There is alot of talk about the decline of manufacturing in the U.S. There were some numbers that were published last week that showed 2 million jobs in the manufacturing sector had disappeared in the last three years. That is a pretty substantial loss when you consider the total number of people employed in manufacturing is 14.9 million people.
My father and I run a small sheet metal fabrication shop. So, I pay attention to alot of this sort of talk. I believe there is still alot of opportunity in making things for people. You have to exploit niches that are created by globalization. The logisitics for many items will not allow them to be moved off-shore economically. I think operations need to be based around producing in small lots sizes. You are not going to go to India to get five pieces made. Back home, the big fish always want the large runs and will fight over pennies to get them.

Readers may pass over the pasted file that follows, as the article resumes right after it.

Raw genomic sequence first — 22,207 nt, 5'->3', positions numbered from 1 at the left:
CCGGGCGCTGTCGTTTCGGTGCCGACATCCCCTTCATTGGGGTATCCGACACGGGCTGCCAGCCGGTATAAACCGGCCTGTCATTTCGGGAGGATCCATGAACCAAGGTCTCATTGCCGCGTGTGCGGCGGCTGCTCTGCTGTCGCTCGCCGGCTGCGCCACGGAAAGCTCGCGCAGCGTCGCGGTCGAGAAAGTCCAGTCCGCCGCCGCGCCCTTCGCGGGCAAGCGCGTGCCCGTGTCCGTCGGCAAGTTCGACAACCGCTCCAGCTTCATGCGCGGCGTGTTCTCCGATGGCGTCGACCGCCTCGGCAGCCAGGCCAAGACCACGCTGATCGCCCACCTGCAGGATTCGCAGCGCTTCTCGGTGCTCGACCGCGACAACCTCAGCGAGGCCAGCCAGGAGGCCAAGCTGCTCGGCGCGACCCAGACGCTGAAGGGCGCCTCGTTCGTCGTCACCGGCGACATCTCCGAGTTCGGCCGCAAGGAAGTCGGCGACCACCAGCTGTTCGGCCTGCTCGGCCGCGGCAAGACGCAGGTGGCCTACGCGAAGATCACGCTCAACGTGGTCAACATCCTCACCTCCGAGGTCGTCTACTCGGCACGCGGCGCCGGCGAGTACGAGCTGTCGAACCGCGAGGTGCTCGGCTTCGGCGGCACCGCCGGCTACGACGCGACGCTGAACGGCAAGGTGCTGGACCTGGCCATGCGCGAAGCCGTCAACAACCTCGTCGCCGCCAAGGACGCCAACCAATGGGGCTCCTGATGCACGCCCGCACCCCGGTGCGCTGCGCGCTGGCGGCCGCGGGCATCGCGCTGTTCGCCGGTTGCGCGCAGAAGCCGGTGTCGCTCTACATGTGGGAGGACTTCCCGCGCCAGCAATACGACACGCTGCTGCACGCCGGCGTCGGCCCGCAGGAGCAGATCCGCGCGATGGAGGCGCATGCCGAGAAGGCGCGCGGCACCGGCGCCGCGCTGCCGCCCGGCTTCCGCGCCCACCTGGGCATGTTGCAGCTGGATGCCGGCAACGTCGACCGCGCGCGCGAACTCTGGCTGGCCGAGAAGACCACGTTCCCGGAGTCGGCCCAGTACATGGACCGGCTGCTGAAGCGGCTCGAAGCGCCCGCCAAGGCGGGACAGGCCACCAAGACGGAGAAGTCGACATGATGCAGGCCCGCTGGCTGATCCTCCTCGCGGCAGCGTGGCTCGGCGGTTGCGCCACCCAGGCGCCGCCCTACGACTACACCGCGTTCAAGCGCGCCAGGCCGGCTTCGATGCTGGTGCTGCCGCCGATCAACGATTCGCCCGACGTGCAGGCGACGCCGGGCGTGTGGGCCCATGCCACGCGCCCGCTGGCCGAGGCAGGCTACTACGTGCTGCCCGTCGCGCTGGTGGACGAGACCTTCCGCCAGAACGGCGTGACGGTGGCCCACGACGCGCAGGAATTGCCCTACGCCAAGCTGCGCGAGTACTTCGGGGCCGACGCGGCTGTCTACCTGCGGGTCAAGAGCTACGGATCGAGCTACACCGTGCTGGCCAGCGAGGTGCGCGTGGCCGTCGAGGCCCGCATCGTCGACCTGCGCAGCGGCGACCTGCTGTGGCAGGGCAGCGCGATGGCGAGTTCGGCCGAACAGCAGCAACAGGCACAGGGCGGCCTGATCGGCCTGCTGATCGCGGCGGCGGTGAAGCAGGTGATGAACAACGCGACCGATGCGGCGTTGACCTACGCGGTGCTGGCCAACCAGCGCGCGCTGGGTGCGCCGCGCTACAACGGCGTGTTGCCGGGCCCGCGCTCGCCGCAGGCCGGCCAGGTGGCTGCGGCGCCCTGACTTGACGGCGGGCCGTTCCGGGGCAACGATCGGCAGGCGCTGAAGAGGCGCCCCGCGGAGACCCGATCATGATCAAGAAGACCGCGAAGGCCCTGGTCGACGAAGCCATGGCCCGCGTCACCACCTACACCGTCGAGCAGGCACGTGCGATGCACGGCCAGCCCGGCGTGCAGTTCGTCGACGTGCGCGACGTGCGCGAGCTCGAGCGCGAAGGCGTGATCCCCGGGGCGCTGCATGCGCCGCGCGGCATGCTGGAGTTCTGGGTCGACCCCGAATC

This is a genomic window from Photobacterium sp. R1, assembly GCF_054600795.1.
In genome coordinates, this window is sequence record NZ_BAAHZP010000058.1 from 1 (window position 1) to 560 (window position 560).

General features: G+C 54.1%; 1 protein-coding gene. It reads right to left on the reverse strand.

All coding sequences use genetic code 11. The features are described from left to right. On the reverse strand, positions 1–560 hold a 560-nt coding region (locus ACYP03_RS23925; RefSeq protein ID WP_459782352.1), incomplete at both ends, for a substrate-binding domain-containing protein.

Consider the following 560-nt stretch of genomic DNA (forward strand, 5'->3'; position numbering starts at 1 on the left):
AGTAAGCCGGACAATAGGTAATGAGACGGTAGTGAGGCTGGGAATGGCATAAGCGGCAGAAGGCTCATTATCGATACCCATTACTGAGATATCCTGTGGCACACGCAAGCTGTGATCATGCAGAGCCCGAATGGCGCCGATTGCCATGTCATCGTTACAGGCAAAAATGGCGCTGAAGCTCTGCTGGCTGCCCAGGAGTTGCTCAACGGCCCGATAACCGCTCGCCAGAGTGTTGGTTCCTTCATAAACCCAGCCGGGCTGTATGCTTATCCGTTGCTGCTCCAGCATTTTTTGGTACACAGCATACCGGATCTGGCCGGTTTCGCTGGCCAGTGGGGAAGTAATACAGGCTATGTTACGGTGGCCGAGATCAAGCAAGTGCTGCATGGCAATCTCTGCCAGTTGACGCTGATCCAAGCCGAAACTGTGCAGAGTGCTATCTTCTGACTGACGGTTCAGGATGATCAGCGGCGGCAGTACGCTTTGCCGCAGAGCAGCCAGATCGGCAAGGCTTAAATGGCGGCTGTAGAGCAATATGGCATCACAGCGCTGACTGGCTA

I think the death of manufacturing in the U.S. has been greatly exaggerated.
Let me give you some additional readings. The Wall Street Journal had a great series last week on the changing face of blue collar work. I think they did a good job of talking about the topic from a variety of angles.
Less Sweat, More Tech
- A New Blue-Collar World – 6/30/03
- The Lonely Life of a Steelworker – 6/30/03
- Better Off Blue Collar – 7/1/03
- Mr Do’s American Dream – 7/2/03
- New Job and New Tasks, Proving Yourself Again – 7/2/03
- Why U.S. Manufacturing Won’t Die
[These links need a subscription. It cost $39 for the on-line version if you subscribe to the print version of the WSJ and $79 if you get only the online version. Spend the money. It is well worth it.]